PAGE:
The Sumner-Brooks Affair

On May 19, 1856, Charles Sumner took the floor of the Senate.  Sumner’s powerful intellect had raised him from a relatively impoverished childhood to a seat in the Senate.  A lawyer and an academic he was one of the most powerful orators of his day and an ardent abolitionist.  He was also haughty and arrogant.  Both his intellect and his arrogance were on prime display when he delivered his speech on May 19 that became known as “The Crime Against Kansas Speech”, a searing indictment of the policy of Stephen A. Douglas and the Pierce administration in overturning the Missouri Compromise and allowing the settlers in Kansas to choose whether Kansas would be slave or free which had ignited a mini-civil war in Kansas.  The entire speech may be read here.  In the speech he attacked two senators by name:  Stephen A. Douglas of Illinois and Andrew Butler of South Carolina.  Sumner lashed out at Butler in bitter personal terms: (more…)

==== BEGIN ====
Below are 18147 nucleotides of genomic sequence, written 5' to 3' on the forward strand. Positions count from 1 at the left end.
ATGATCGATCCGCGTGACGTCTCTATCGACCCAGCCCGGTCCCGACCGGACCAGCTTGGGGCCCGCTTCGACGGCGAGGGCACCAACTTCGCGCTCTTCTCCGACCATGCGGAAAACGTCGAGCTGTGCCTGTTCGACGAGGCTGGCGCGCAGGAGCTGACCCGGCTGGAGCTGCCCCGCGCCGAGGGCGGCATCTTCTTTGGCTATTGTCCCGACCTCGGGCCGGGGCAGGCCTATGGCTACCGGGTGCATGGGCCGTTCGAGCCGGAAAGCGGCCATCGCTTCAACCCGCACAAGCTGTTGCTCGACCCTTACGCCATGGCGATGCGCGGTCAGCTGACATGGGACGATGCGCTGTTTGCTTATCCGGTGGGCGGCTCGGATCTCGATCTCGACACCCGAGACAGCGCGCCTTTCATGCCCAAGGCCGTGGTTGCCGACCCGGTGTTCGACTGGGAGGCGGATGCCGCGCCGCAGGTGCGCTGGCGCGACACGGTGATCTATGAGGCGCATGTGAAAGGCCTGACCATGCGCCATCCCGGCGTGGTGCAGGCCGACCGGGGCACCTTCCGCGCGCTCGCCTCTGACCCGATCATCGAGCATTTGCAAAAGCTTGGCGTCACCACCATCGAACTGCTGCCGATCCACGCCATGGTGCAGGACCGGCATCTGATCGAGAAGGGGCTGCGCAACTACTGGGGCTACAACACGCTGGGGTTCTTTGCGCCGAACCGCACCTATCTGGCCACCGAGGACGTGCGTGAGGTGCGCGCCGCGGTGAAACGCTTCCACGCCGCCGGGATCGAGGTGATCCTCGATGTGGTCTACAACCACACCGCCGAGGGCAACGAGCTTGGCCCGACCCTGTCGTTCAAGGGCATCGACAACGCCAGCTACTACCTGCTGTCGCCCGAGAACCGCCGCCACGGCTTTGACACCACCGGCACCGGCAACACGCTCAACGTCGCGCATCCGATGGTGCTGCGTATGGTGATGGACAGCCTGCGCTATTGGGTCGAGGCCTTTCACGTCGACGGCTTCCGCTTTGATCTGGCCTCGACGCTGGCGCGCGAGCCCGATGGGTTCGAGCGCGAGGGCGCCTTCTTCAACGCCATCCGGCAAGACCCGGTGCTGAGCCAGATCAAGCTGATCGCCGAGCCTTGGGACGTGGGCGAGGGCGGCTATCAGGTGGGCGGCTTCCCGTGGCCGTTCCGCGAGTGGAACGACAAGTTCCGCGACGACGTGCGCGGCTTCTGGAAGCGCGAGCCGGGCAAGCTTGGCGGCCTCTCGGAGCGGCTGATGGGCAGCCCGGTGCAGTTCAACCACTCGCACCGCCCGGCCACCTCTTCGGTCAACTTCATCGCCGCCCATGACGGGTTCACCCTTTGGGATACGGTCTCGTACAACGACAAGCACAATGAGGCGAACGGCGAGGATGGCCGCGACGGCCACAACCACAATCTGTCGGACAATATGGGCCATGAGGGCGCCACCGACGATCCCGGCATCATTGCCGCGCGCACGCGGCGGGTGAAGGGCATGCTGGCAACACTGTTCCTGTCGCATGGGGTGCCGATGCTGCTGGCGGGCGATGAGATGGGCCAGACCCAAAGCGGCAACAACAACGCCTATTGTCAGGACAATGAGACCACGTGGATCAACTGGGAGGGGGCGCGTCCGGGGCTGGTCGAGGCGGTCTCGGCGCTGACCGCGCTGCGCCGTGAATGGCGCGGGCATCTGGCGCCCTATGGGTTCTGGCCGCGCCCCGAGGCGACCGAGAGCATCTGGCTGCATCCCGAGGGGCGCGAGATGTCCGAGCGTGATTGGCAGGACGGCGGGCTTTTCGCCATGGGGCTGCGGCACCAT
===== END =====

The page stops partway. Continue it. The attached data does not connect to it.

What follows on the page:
Published in: on June 3, 2011 at 5:30 am  Comments Off on The Sumner-Brooks Affair  
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